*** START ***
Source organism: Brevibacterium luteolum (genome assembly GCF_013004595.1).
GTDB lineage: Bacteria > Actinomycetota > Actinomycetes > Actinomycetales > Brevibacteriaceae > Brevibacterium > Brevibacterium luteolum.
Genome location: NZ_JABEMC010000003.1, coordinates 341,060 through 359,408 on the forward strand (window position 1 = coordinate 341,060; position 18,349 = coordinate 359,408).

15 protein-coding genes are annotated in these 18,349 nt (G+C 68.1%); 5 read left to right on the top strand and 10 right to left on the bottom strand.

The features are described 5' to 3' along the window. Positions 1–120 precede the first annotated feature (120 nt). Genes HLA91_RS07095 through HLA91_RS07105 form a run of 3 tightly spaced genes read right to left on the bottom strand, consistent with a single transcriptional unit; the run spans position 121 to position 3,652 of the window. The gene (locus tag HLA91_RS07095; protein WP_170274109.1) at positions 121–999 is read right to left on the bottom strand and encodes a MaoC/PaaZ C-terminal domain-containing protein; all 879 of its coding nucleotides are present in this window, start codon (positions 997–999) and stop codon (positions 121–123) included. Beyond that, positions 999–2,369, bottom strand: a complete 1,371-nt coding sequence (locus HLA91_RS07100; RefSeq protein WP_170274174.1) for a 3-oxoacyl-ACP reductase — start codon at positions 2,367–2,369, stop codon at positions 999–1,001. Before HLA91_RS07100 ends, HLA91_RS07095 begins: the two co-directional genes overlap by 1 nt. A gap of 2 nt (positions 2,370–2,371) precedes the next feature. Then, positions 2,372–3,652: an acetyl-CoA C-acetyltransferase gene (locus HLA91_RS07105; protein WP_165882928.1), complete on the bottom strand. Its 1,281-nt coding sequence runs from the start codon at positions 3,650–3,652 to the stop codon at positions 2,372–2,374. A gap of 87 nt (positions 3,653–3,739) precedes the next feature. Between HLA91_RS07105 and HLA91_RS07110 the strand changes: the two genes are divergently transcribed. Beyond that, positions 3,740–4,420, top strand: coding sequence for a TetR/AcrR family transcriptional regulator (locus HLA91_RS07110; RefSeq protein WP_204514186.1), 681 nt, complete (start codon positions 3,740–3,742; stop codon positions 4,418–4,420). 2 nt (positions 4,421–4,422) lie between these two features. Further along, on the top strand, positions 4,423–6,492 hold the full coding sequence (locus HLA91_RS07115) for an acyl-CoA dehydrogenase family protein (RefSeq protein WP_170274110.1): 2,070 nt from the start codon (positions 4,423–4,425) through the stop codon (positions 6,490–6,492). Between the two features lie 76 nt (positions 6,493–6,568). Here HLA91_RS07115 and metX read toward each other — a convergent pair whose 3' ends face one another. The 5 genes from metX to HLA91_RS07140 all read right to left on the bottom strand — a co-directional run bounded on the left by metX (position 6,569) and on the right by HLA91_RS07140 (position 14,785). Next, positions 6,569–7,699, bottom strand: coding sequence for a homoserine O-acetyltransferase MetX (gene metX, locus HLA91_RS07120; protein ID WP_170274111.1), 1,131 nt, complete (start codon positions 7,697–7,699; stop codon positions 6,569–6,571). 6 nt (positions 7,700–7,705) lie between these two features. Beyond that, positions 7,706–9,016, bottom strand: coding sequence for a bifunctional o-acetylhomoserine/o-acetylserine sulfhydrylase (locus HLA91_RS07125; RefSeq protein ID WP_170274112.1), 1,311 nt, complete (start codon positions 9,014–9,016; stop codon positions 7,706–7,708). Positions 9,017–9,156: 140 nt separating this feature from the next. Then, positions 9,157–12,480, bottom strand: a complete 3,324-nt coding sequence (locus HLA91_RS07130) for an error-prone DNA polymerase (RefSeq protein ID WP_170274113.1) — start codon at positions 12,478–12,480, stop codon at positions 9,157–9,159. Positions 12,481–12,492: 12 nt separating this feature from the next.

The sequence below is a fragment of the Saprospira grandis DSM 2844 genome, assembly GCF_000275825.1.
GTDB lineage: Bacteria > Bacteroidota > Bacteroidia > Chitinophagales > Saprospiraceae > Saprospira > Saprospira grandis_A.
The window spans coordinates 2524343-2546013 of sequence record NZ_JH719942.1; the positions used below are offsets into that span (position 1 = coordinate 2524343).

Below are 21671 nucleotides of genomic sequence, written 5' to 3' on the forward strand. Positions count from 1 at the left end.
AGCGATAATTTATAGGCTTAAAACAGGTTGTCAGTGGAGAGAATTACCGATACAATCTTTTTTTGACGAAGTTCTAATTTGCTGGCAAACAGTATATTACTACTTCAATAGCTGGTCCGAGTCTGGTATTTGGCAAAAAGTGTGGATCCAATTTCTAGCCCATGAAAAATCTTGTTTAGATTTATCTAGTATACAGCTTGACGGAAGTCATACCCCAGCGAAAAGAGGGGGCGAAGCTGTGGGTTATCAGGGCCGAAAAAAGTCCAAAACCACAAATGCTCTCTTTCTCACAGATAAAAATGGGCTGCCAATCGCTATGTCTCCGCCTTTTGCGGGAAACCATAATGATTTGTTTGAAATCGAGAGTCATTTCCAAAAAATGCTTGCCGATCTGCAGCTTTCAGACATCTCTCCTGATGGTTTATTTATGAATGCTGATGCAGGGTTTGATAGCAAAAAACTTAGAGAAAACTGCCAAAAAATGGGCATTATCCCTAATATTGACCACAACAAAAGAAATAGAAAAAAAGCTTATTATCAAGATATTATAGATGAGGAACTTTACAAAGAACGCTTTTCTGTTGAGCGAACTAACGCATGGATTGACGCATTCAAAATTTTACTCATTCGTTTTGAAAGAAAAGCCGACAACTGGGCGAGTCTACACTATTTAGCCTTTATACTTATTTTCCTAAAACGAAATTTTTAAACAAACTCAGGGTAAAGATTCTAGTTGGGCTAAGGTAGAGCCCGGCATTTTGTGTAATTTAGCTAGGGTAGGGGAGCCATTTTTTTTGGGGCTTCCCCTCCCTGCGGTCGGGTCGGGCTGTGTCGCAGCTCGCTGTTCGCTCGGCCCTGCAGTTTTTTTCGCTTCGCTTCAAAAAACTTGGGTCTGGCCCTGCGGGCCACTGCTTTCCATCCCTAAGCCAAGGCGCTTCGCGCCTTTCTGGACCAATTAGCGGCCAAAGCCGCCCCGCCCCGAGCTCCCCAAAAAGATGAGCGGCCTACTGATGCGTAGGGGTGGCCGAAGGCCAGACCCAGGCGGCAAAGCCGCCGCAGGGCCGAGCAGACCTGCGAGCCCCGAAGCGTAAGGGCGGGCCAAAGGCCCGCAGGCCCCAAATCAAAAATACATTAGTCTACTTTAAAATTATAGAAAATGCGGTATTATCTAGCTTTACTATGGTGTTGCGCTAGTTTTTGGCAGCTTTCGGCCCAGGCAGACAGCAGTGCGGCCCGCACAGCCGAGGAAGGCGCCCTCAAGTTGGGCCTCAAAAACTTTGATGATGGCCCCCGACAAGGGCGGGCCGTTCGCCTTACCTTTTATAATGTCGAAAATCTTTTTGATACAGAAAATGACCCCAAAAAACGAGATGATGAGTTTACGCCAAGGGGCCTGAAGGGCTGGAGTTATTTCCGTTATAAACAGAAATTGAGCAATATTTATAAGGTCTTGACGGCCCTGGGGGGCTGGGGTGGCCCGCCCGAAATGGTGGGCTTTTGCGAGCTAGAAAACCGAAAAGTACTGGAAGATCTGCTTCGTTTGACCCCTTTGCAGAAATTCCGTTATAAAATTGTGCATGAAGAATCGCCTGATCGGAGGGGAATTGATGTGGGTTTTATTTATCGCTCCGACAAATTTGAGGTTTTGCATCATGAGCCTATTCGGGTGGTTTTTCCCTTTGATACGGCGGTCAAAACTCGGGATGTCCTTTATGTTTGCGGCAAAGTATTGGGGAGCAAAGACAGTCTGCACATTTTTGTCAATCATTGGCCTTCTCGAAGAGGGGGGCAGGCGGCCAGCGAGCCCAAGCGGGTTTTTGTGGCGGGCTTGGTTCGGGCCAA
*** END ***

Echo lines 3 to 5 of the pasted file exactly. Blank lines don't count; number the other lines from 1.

Genome location: NZ_JABEMC010000003.1, coordinates 341,060 through 359,408 on the forward strand (window position 1 = coordinate 341,060; position 18,349 = coordinate 359,408).

15 protein-coding genes are annotated in these 18,349 nt (G+C 68.1%); 5 read left to right on the top strand and 10 right to left on the bottom strand.

The features are described 5' to 3' along the window. Positions 1–120 precede the first annotated feature (120 nt). Genes HLA91_RS07095 through HLA91_RS07105 form a run of 3 tightly spaced genes read right to left on the bottom strand, consistent with a single transcriptional unit; the run spans position 121 to position 3,652 of the window. The gene (locus tag HLA91_RS07095; protein WP_170274109.1) at positions 121–999 is read right to left on the bottom strand and encodes a MaoC/PaaZ C-terminal domain-containing protein; all 879 of its coding nucleotides are present in this window, start codon (positions 997–999) and stop codon (positions 121–123) included. Beyond that, positions 999–2,369, bottom strand: a complete 1,371-nt coding sequence (locus HLA91_RS07100; RefSeq protein WP_170274174.1) for a 3-oxoacyl-ACP reductase — start codon at positions 2,367–2,369, stop codon at positions 999–1,001. Before HLA91_RS07100 ends, HLA91_RS07095 begins: the two co-directional genes overlap by 1 nt. A gap of 2 nt (positions 2,370–2,371) precedes the next feature. Then, positions 2,372–3,652: an acetyl-CoA C-acetyltransferase gene (locus HLA91_RS07105; protein WP_165882928.1), complete on the bottom strand. Its 1,281-nt coding sequence runs from the start codon at positions 3,650–3,652 to the stop codon at positions 2,372–2,374. A gap of 87 nt (positions 3,653–3,739) precedes the next feature. Between HLA91_RS07105 and HLA91_RS07110 the strand changes: the two genes are divergently transcribed. Beyond that, positions 3,740–4,420, top strand: coding sequence for a TetR/AcrR family transcriptional regulator (locus HLA91_RS07110; RefSeq protein WP_204514186.1), 681 nt, complete (start codon positions 3,740–3,742; stop codon positions 4,418–4,420). 2 nt (positions 4,421–4,422) lie between these two features. Further along, on the top strand, positions 4,423–6,492 hold the full coding sequence (locus HLA91_RS07115) for an acyl-CoA dehydrogenase family protein (RefSeq protein WP_170274110.1): 2,070 nt from the start codon (positions 4,423–4,425) through the stop codon (positions 6,490–6,492). Between the two features lie 76 nt (positions 6,493–6,568). Here HLA91_RS07115 and metX read toward each other — a convergent pair whose 3' ends face one another. The 5 genes from metX to HLA91_RS07140 all read right to left on the bottom strand — a co-directional run bounded on the left by metX (position 6,569) and on the right by HLA91_RS07140 (position 14,785). Next, positions 6,569–7,699, bottom strand: coding sequence for a homoserine O-acetyltransferase MetX (gene metX, locus HLA91_RS07120; protein ID WP_170274111.1), 1,131 nt, complete (start codon positions 7,697–7,699; stop codon positions 6,569–6,571). 6 nt (positions 7,700–7,705) lie between these two features. Beyond that, positions 7,706–9,016, bottom strand: coding sequence for a bifunctional o-acetylhomoserine/o-acetylserine sulfhydrylase (locus HLA91_RS07125; RefSeq protein ID WP_170274112.1), 1,311 nt, complete (start codon positions 9,014–9,016; stop codon positions 7,706–7,708). Positions 9,017–9,156: 140 nt separating this feature from the next. Then, positions 9,157–12,480, bottom strand: a complete 3,324-nt coding sequence (locus HLA91_RS07130) for an error-prone DNA polymerase (RefSeq protein ID WP_170274113.1) — start codon at positions 12,478–12,480, stop codon at positions 9,157–9,159. Positions 12,481–12,492: 12 nt separating this feature from the next.